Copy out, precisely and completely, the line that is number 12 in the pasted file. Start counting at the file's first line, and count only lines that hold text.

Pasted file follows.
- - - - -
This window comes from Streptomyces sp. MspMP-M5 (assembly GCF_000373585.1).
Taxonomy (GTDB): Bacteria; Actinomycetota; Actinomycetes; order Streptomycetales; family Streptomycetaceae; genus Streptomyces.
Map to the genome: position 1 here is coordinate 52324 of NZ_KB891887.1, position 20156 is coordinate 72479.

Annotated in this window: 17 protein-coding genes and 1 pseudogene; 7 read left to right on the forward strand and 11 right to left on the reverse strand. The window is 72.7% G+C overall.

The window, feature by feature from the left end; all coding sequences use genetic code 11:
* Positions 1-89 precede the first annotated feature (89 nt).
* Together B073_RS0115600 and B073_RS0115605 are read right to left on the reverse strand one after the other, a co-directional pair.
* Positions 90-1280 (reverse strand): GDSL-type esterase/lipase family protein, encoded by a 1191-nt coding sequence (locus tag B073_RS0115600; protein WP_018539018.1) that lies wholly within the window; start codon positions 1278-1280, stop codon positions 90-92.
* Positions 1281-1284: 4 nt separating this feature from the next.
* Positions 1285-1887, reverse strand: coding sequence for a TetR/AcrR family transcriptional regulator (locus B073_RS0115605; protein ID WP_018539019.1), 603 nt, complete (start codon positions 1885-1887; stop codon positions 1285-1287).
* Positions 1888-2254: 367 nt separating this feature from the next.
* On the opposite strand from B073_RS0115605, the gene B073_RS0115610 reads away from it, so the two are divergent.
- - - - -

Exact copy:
* On the opposite strand from B073_RS0115605, the gene B073_RS0115610 reads away from it, so the two are divergent.